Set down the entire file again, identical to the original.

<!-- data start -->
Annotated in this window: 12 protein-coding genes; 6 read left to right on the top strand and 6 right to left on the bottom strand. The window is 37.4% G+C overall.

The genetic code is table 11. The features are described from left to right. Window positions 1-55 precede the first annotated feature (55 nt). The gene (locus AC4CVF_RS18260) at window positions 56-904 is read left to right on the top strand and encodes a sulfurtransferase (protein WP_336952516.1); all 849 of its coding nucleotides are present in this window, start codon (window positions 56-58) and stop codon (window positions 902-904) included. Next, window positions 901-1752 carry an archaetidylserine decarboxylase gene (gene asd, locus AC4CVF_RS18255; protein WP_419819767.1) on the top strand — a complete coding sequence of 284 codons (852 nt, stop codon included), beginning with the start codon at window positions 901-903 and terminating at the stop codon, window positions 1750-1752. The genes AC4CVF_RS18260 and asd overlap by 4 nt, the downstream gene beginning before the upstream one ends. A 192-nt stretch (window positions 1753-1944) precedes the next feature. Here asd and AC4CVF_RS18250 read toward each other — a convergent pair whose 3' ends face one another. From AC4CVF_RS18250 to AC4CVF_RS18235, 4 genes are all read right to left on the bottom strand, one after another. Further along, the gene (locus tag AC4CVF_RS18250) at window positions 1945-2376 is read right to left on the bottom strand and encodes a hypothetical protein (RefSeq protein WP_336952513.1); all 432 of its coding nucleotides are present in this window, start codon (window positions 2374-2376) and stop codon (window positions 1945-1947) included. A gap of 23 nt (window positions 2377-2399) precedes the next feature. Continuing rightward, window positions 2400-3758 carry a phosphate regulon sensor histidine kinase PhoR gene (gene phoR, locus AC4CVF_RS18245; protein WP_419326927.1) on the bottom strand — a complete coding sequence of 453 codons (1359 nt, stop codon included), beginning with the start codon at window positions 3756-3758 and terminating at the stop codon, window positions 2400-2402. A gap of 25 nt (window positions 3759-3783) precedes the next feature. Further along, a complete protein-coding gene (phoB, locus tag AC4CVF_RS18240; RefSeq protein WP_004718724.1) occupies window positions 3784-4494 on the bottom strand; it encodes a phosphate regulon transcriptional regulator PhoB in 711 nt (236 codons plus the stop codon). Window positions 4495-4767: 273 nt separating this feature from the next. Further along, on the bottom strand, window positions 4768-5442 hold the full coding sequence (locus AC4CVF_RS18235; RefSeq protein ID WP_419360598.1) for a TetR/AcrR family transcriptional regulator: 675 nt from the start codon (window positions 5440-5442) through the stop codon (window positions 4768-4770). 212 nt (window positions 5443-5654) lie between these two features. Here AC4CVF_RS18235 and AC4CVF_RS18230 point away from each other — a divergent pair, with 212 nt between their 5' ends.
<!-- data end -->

Annotated in this window: 12 protein-coding genes; 6 read left to right on the top strand and 6 right to left on the bottom strand. The window is 37.4% G+C overall.

The genetic code is table 11. The features are described from left to right. Window positions 1-55 precede the first annotated feature (55 nt). The gene (locus AC4CVF_RS18260) at window positions 56-904 is read left to right on the top strand and encodes a sulfurtransferase (protein WP_336952516.1); all 849 of its coding nucleotides are present in this window, start codon (window positions 56-58) and stop codon (window positions 902-904) included. Next, window positions 901-1752 carry an archaetidylserine decarboxylase gene (gene asd, locus AC4CVF_RS18255; protein WP_419819767.1) on the top strand — a complete coding sequence of 284 codons (852 nt, stop codon included), beginning with the start codon at window positions 901-903 and terminating at the stop codon, window positions 1750-1752. The genes AC4CVF_RS18260 and asd overlap by 4 nt, the downstream gene beginning before the upstream one ends. A 192-nt stretch (window positions 1753-1944) precedes the next feature. Here asd and AC4CVF_RS18250 read toward each other — a convergent pair whose 3' ends face one another. From AC4CVF_RS18250 to AC4CVF_RS18235, 4 genes are all read right to left on the bottom strand, one after another. Further along, the gene (locus tag AC4CVF_RS18250) at window positions 1945-2376 is read right to left on the bottom strand and encodes a hypothetical protein (RefSeq protein WP_336952513.1); all 432 of its coding nucleotides are present in this window, start codon (window positions 2374-2376) and stop codon (window positions 1945-1947) included. A gap of 23 nt (window positions 2377-2399) precedes the next feature. Continuing rightward, window positions 2400-3758 carry a phosphate regulon sensor histidine kinase PhoR gene (gene phoR, locus AC4CVF_RS18245; protein WP_419326927.1) on the bottom strand — a complete coding sequence of 453 codons (1359 nt, stop codon included), beginning with the start codon at window positions 3756-3758 and terminating at the stop codon, window positions 2400-2402. A gap of 25 nt (window positions 3759-3783) precedes the next feature. Further along, a complete protein-coding gene (phoB, locus tag AC4CVF_RS18240; RefSeq protein WP_004718724.1) occupies window positions 3784-4494 on the bottom strand; it encodes a phosphate regulon transcriptional regulator PhoB in 711 nt (236 codons plus the stop codon). Window positions 4495-4767: 273 nt separating this feature from the next. Further along, on the bottom strand, window positions 4768-5442 hold the full coding sequence (locus AC4CVF_RS18235; RefSeq protein ID WP_419360598.1) for a TetR/AcrR family transcriptional regulator: 675 nt from the start codon (window positions 5440-5442) through the stop codon (window positions 4768-4770). 212 nt (window positions 5443-5654) lie between these two features. Here AC4CVF_RS18235 and AC4CVF_RS18230 point away from each other — a divergent pair, with 212 nt between their 5' ends.